I manage a programme that support artists and creative enterprises in the East Midlands to be entrepreneurial and we have a range of services that help with this. One of these is our WebinArt package which is looking at how we can create accessible online programmes that help people with the essentials of running a creative business at the same time as promoting some of the excellent practices we see in the artists we work with through live streamed interviews. I try and prioritise attending at least one national event a year in order to meet people doing similar things in different ways, to see what common issues people are tackling and how they are tackling them. This was my first Future Fest and I was intrigued to hear from the speakers and also to chat to who else was there. I certainly wasn’t disappointed with either of my missions.
I got quite good at placing myself strategically in front of the fans when there was a panel in one of the hottest parts of the ‘greenhouse’ and in doing so these were my most refreshing highlights:
Nicola Sturgeon – expressing realism, optimism and open-mindedness in how the Scottish Government are using innovation to tackle social issues and for future wellbeing. They are investing in design to not just benefit big business but wider society with an emphasis on wellbeing. Working for the public sector I was happy to hear someone speaking of public sector procurement being used properly to solve big societal changes and to make sure the benefits of innovations are shared across society.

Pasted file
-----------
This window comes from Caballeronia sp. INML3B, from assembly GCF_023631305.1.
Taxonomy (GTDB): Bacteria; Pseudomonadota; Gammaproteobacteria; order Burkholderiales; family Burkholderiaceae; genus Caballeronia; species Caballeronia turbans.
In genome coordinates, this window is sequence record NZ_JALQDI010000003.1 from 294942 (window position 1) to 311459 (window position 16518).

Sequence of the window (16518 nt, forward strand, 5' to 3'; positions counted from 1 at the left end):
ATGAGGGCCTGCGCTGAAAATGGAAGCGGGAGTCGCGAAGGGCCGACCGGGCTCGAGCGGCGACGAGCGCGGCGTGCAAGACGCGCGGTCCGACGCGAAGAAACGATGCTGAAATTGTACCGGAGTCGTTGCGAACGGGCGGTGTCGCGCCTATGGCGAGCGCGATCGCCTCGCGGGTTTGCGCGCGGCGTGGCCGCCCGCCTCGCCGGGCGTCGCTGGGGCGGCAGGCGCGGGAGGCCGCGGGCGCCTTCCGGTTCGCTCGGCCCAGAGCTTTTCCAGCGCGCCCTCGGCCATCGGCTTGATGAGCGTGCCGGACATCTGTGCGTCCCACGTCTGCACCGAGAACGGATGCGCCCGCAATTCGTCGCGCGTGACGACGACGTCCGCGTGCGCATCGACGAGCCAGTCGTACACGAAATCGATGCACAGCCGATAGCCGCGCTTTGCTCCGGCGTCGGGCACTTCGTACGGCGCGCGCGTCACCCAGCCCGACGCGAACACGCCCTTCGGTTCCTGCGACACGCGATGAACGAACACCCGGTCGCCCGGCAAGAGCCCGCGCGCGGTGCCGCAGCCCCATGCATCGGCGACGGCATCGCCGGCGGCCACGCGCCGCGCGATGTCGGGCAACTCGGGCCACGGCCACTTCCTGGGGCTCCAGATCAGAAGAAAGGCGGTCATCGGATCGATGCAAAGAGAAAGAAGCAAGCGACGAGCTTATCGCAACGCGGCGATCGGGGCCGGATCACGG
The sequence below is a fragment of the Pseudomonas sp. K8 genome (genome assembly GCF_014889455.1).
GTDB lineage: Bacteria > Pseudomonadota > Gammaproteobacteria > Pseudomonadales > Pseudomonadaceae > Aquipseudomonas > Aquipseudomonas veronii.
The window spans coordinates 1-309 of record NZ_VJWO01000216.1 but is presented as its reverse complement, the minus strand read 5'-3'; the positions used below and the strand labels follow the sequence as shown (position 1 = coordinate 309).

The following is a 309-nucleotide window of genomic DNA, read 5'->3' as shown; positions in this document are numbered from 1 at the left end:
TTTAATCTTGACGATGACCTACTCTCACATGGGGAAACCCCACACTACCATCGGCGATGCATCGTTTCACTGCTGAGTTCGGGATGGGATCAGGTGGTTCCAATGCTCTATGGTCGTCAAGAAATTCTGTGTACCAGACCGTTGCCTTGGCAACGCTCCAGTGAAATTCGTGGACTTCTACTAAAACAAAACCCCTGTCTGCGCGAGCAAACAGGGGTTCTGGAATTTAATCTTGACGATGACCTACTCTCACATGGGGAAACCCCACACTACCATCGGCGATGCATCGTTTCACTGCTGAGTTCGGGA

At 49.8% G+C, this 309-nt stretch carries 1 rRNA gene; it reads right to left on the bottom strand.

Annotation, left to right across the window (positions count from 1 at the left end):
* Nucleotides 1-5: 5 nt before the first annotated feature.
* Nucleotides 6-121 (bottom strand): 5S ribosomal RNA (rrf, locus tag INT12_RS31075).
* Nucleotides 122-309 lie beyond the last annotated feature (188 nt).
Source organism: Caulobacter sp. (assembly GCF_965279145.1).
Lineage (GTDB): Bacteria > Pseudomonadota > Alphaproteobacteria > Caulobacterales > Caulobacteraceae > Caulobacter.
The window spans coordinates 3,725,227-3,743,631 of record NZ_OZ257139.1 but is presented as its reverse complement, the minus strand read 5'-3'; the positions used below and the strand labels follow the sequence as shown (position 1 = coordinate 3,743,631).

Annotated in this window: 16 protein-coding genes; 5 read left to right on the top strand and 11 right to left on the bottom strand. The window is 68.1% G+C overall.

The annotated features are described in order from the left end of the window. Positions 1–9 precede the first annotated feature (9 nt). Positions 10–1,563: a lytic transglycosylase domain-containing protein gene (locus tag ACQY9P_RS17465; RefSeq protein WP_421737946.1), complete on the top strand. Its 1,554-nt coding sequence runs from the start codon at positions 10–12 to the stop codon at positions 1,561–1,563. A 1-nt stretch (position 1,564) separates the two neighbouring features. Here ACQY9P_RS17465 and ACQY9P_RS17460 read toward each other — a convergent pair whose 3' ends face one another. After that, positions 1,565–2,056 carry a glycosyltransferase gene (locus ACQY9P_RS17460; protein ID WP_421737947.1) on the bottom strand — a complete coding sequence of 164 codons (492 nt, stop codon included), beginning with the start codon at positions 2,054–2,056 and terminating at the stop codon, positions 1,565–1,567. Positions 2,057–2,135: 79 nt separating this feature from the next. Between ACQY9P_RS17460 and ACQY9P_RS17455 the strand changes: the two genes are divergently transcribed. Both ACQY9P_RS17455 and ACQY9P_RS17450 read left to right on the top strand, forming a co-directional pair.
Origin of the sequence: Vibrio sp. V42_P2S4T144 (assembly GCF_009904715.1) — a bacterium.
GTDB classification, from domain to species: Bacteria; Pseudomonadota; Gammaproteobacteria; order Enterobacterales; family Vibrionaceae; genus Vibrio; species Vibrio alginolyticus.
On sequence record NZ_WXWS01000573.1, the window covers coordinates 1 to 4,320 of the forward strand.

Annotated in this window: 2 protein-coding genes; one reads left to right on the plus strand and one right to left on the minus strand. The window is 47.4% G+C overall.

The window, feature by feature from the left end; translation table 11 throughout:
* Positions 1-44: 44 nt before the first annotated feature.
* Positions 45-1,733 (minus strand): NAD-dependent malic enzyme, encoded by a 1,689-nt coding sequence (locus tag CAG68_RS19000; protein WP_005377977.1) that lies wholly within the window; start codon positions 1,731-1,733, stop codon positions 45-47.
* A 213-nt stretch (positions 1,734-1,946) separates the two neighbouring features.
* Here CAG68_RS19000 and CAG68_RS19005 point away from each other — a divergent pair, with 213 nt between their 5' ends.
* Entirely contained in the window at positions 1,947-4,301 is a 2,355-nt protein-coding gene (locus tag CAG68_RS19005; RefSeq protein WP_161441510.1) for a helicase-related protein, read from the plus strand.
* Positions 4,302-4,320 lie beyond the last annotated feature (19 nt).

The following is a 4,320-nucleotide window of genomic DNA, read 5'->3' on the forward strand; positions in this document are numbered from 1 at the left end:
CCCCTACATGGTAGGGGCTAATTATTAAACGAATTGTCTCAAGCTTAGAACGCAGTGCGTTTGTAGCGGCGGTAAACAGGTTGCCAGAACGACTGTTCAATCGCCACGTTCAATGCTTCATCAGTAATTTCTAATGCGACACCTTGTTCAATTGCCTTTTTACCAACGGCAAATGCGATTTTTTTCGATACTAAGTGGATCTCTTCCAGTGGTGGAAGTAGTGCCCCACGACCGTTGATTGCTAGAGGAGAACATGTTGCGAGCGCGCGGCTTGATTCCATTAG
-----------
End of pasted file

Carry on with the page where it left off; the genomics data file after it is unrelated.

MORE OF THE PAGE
Ruby Wax – encouraging us to first fix ourselves, and then save the world. As a comedian she oozed ‘funny’ and her poignant wisdom on how to survive in a stressful world where we are constantly wondering about what will ‘nix us next’ was a beautiful lesson on how to be human.
On the same theme of humans only having so much ‘bandwidth’ with which to survive, Julia Hobsbawm told us we are in an era of overload with a triple revolution of internet, social media and mobile. I geeked out when Julia told us the importance of the following numbers: 150 being the proven number of relationships we can have; 200 is the number of functional democracies and recognised countries in the world and 168 is the number of hours in the week! The two women were obviously resonating with the crowd as both Ruby’s and Julia’s books completely sold out after their panel.